Ian Foster’s Sleeper Years: “A Craftsman at Work”

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Polished and pensive, Ian Foster’s “Sleeper Years” isn’t as sleepy as one might think. It’s alert, cognisant of the world around it, filtering narrative and vivid visuals through its songs.

It never strays too far, though; this is a craftsman at work, careful and aware of his product. Each song has its place, each style given its own space. The album is naturally accessible; Foster’s not one for fleeting excess or experiments. It’s catchy and poppy, but is also a reminder that these qualities shapeshift and adapt. There’s a variety of approaches and each is given time to shine.

One thing that anybody previously familiar with Foster’s work knows is that above all else he’s a master with words. He’s got many a tale to tell and tells them with elegance. Some of the songs are in essence short stories, others poeticisms reflecting a connection to his surroundings.

Newfoundland is the obvious backdrop for all the scenes played out. Besides the narrative settings mentioned by name, its chilled, salted air permeates every thematic nook and cranny. It is, in essence, a love letter to our province, lyrically grafted onto a myriad of pop, rock, and folk arrangements.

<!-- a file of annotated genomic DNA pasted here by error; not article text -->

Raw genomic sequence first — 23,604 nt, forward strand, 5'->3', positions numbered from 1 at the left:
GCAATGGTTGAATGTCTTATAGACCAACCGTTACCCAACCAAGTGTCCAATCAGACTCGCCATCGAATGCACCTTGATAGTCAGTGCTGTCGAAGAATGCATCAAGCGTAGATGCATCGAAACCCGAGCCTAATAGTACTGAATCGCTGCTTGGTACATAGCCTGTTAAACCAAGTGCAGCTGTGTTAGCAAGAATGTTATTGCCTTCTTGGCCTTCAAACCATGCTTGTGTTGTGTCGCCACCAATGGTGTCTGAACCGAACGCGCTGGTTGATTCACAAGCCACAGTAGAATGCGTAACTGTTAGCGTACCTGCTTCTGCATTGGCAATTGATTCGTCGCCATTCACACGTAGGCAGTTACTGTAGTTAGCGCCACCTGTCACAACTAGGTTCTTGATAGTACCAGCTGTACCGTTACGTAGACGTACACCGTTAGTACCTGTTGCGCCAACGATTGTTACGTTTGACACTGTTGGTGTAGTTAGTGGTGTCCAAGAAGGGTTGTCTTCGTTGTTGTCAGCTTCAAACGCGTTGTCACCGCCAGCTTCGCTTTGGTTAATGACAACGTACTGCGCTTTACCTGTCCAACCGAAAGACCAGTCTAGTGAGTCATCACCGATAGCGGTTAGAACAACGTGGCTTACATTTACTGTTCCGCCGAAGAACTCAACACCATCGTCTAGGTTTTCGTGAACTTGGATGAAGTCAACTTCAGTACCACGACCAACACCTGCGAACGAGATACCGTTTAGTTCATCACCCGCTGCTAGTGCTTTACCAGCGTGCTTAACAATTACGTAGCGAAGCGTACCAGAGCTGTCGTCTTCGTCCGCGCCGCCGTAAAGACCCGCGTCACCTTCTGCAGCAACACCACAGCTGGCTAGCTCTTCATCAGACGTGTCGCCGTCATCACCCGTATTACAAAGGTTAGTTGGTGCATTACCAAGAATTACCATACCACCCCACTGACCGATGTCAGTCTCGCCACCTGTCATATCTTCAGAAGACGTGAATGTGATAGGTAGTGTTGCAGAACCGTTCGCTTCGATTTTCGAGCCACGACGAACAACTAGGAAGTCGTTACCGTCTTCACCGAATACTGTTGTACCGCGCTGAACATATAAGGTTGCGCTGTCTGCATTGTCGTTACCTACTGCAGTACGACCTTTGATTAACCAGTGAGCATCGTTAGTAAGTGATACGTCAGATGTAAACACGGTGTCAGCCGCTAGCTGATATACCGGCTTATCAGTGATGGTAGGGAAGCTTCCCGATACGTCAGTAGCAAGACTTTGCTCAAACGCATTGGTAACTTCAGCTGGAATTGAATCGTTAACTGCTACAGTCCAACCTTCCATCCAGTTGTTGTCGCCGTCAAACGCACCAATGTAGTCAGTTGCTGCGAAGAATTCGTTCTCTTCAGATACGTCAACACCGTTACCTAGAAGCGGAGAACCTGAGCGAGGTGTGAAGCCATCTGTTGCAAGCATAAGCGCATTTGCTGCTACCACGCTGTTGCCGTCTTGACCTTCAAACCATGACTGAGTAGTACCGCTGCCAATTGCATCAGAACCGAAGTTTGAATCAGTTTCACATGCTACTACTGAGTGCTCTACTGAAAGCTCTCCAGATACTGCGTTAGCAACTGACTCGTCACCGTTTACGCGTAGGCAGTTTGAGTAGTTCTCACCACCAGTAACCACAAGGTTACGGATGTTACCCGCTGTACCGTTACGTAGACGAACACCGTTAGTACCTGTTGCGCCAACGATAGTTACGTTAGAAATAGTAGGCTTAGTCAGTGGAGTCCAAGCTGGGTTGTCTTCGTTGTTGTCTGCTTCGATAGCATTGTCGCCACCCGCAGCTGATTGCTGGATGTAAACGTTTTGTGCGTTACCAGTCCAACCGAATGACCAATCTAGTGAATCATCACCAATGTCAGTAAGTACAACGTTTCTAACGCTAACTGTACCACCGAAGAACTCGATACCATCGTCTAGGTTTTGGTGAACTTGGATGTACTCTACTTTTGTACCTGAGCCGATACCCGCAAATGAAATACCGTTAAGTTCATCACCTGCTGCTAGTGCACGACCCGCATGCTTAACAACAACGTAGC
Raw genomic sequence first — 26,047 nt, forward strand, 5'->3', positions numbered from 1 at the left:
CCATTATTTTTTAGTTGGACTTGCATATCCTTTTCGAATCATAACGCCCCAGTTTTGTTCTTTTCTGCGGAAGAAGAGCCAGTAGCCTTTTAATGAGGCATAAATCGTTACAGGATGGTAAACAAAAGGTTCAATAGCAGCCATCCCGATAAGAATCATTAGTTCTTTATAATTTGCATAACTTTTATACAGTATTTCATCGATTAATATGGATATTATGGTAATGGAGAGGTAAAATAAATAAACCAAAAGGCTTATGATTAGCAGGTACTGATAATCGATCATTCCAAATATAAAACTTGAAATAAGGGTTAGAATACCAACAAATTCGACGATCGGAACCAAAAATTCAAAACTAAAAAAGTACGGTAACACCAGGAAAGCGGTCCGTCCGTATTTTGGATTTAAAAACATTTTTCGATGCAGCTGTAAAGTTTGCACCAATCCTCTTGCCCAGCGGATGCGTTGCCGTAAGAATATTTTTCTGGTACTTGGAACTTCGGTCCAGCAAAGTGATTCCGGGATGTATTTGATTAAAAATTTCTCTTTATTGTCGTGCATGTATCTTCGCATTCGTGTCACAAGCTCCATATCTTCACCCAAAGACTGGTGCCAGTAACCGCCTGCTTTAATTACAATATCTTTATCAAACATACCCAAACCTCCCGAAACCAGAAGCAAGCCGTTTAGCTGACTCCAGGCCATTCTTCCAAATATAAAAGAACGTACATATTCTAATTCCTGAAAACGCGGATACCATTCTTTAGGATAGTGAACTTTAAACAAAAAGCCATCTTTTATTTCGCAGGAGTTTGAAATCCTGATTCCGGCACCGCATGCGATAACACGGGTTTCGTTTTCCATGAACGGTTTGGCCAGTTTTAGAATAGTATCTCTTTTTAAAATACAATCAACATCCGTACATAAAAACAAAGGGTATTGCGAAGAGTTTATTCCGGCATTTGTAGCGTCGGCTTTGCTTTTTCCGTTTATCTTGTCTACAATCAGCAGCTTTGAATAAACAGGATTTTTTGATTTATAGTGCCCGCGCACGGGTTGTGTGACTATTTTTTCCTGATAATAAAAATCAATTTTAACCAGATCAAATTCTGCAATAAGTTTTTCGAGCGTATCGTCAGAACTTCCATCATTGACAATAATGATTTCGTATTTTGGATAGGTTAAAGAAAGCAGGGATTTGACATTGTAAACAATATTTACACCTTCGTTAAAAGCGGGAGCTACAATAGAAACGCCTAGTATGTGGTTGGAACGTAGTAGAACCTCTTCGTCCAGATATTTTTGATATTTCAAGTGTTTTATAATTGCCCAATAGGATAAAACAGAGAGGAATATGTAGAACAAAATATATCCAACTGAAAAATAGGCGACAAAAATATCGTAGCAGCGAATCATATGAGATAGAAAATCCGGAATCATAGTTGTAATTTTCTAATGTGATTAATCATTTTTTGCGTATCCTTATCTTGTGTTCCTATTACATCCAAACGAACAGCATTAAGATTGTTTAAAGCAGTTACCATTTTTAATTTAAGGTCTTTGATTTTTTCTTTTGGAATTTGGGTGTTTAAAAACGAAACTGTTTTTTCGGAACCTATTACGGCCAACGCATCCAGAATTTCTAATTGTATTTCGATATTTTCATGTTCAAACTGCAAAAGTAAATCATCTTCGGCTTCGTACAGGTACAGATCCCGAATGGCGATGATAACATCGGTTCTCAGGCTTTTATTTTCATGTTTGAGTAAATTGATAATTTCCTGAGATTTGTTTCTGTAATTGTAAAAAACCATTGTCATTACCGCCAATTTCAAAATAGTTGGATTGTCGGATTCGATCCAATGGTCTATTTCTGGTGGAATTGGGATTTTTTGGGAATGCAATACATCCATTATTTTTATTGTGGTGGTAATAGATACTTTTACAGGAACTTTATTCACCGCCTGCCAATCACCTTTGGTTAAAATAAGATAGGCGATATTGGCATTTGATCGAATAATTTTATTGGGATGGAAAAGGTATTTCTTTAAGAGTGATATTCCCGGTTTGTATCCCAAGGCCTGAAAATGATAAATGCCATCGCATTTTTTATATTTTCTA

As a mainstay in the St. John’s folk circuit, he’s held steady as a thoughtful and honest songwriter. It’s all very direct, not mired in veiled sentiments or hidden motives. This is music made to bare a man’s mind, his creations, his stories.

Even the sparsest moments, like the piano closer “Our Love Was” build upon a fixed path, settling in on a restrained and self contained testimony. While there’s portions of overt sentimentality that I can’t personally connect to or think are slightly overwrought, there’s a dedication to the craft that can’t be ignored. And as a fellow logophile his wordplay is second to none. Verbosity sometimes overtakes poetry, but in this case it just adds new shades to an already colourful canvas.

Foster’s become the model modern Newfoundland songwriter. Fluid in genre, pitch perfect in practice, but still harkening to the raconteur beginnings of the folk tradition. It’s universally appreciated but grounded in local sensibilities.

Foster’s emotive voice has already crept its way throughout Canada, US, and Europe, and Sleeper Years is yet another vessel he’ll sail away on. He’ll be touring all summer and into the fall across the continent, bringing his own brand of beautiful folk songs all over the world.

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Brad Pretty

Brad Pretty dresses like an old man.

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